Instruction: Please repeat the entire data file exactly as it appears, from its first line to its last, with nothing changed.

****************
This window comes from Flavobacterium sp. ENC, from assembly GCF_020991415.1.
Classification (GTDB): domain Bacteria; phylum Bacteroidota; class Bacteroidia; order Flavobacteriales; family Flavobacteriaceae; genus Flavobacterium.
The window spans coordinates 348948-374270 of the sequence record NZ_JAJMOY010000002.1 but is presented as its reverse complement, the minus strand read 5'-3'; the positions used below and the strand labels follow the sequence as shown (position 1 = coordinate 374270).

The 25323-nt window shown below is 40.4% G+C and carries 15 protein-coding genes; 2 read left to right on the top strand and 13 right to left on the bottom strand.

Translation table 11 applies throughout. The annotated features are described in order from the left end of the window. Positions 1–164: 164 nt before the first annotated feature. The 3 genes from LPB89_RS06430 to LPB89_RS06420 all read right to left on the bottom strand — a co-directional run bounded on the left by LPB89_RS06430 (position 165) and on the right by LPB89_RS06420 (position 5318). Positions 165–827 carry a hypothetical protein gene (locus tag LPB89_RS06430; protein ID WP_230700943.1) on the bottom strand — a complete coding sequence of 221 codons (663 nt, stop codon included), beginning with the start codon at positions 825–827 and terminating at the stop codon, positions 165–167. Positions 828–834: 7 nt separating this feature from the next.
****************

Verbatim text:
This window comes from Flavobacterium sp. ENC, from assembly GCF_020991415.1.
Classification (GTDB): domain Bacteria; phylum Bacteroidota; class Bacteroidia; order Flavobacteriales; family Flavobacteriaceae; genus Flavobacterium.
The window spans coordinates 348948-374270 of the sequence record NZ_JAJMOY010000002.1 but is presented as its reverse complement, the minus strand read 5'-3'; the positions used below and the strand labels follow the sequence as shown (position 1 = coordinate 374270).

The 25323-nt window shown below is 40.4% G+C and carries 15 protein-coding genes; 2 read left to right on the top strand and 13 right to left on the bottom strand.

Translation table 11 applies throughout. The annotated features are described in order from the left end of the window. Positions 1–164: 164 nt before the first annotated feature. The 3 genes from LPB89_RS06430 to LPB89_RS06420 all read right to left on the bottom strand — a co-directional run bounded on the left by LPB89_RS06430 (position 165) and on the right by LPB89_RS06420 (position 5318). Positions 165–827 carry a hypothetical protein gene (locus tag LPB89_RS06430; protein ID WP_230700943.1) on the bottom strand — a complete coding sequence of 221 codons (663 nt, stop codon included), beginning with the start codon at positions 825–827 and terminating at the stop codon, positions 165–167. Positions 828–834: 7 nt separating this feature from the next.